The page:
However, my problem is not solved. After having connect-disconnect issues when used with car charger, the iPod started making faint noise when plugged and refused to charge or start-up. I thought it was a mechanical noise (hard drive?) but obviously it is not the case because battery and hard drive are now unplugged, and the board-screen assembly still makes the same noise when plugged in a USB socket (but of course I can't localize the origin of that noise).

Do you have any idea what it might be due to?

Thank you in advance for any advice,

Maxime

Maxime Gommeaux - Reply

I would definitely recommend either circlip pliers to take out the metal retaining bracket because using a screwdriver leaves obvious marks on he corners of the case. I have noticed many for sale on eBay that have these marks. There are now plastic 'lifters' available to remove the top and bottom bezels and these are brilliant if used carefully and go in easily on the click wheel / screen side but be aware that when removing the bottom bezel it may bend the case a bit but it is easily persuaded back into shape. I too have carried out 64 GB, 128 GB and 256 GB conversions to the mini with a compact flash to SD card adapter and before fitting I format the card in my Sony Alpha 350 camera and it works a treat. My daughter loves her 128 gb converted mini and it's almost bombproof with a solid state memory on board.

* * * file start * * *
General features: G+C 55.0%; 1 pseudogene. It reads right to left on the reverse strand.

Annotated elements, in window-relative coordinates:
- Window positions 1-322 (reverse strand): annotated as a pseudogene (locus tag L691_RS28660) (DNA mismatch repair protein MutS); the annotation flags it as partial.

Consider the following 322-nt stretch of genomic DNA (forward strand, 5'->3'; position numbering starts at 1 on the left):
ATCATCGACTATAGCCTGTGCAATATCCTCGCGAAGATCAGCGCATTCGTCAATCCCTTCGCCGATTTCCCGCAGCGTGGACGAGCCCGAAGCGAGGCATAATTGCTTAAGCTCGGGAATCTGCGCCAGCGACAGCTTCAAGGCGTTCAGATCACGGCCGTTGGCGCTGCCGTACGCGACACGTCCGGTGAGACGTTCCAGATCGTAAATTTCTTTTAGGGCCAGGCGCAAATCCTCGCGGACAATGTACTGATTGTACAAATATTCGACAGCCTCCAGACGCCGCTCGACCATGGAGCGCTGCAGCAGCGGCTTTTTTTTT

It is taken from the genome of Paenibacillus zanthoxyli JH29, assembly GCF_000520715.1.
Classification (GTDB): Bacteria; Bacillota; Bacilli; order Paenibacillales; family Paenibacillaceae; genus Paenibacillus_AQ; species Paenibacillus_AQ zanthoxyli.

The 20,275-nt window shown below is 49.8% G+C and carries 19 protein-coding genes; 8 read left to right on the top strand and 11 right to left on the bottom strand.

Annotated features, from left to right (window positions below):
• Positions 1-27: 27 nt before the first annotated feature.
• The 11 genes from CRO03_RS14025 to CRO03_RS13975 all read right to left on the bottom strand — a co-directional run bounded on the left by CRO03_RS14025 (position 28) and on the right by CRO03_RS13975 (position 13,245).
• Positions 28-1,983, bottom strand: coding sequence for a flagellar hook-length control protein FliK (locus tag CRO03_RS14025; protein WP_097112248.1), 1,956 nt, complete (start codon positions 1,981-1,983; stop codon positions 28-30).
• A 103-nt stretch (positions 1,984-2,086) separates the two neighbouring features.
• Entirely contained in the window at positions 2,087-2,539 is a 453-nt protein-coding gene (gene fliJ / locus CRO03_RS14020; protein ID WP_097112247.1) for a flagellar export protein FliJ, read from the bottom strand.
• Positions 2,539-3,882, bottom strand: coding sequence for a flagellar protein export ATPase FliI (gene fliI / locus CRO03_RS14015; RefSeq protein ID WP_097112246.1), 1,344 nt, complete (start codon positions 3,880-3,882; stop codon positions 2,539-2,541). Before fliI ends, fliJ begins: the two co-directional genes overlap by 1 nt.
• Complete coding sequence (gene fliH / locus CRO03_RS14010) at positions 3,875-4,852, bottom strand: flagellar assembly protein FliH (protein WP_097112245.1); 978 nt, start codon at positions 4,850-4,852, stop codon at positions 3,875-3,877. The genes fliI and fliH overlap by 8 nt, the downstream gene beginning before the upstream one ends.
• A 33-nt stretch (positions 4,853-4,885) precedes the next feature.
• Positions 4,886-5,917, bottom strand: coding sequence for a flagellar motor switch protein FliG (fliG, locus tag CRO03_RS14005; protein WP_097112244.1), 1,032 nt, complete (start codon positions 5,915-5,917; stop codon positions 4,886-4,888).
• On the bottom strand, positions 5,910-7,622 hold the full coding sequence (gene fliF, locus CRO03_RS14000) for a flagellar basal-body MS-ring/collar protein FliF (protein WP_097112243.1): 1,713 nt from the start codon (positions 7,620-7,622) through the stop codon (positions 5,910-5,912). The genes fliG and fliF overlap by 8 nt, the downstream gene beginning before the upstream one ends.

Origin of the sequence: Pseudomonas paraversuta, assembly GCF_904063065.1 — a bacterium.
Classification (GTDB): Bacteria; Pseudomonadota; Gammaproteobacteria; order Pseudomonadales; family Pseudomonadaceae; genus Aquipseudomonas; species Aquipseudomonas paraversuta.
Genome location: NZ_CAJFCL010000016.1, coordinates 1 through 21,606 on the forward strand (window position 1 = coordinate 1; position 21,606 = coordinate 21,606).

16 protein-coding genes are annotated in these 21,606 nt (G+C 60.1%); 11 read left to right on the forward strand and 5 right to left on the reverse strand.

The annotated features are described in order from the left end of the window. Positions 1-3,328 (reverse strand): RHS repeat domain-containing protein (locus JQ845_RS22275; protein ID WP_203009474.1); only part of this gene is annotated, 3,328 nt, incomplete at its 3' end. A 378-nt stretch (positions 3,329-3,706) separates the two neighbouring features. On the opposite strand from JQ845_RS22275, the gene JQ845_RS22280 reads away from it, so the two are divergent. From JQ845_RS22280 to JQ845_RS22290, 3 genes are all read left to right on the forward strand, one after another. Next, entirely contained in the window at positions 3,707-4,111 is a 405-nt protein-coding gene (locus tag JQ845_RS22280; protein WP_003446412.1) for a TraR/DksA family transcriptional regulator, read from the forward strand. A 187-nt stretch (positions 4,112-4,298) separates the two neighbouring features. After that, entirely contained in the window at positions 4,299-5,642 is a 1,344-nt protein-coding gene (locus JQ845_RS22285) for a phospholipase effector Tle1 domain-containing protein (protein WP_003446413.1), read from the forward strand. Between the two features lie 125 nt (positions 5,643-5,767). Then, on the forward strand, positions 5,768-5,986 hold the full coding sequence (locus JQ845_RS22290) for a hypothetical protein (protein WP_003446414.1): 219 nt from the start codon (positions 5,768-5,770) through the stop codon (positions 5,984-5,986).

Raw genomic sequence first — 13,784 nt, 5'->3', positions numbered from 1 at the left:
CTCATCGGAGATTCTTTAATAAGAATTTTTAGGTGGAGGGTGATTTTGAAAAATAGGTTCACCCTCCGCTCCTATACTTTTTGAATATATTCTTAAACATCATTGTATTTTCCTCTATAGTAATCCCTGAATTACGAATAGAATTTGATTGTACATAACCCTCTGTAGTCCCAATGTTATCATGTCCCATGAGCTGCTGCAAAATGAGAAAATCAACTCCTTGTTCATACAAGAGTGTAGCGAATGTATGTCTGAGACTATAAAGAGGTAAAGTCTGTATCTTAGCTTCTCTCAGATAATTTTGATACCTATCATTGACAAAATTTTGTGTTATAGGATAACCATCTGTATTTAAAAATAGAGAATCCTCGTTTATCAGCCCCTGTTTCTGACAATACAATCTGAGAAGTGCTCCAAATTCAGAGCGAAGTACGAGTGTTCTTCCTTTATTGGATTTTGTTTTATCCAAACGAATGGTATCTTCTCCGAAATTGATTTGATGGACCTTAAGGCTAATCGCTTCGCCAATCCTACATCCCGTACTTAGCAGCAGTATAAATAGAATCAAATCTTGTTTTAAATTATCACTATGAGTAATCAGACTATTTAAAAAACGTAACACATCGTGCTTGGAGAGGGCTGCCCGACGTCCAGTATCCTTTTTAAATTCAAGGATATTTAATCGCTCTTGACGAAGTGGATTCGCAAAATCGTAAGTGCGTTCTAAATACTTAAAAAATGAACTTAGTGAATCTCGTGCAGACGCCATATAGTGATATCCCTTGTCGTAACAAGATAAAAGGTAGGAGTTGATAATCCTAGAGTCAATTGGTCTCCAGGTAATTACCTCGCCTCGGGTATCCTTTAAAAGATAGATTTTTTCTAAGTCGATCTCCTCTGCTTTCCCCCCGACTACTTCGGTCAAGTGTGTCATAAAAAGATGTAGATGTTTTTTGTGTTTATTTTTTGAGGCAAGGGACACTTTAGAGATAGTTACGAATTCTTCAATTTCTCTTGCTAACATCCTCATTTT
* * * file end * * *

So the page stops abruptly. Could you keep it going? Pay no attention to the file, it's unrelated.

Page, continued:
ptrmayhew6 - Reply

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  • Lift the metal retaining bracket out of the iPod.

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  • Use a spudger or the tip of your finger to carefully disconect the orange click wheel ribbon from the logic board.

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  • Remove the two #00 Phillips screws securing the headphone jack to the casing.

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Image 1/1: Do not pull on the headphone jack board at the top of the iPod, as the connector to the logic board is fragile.
  • Carefully slide the iPod out of its casing by pushing on the logic board near the bottom edge of the click wheel.

  • Do not pull on the headphone jack board at the top of the iPod, as the connector to the logic board is fragile.

This comment is about the re-assembly, the inverse of this step:

When pushing the assembly back into the casing, note that there is a spongy block at the bottom of the assembly on the battery/drive side (can be seen on the picture attached to step 12, at the extreme left of the picture). This block scrapes against the casing wall and pushes the circuit board towards the click wheel.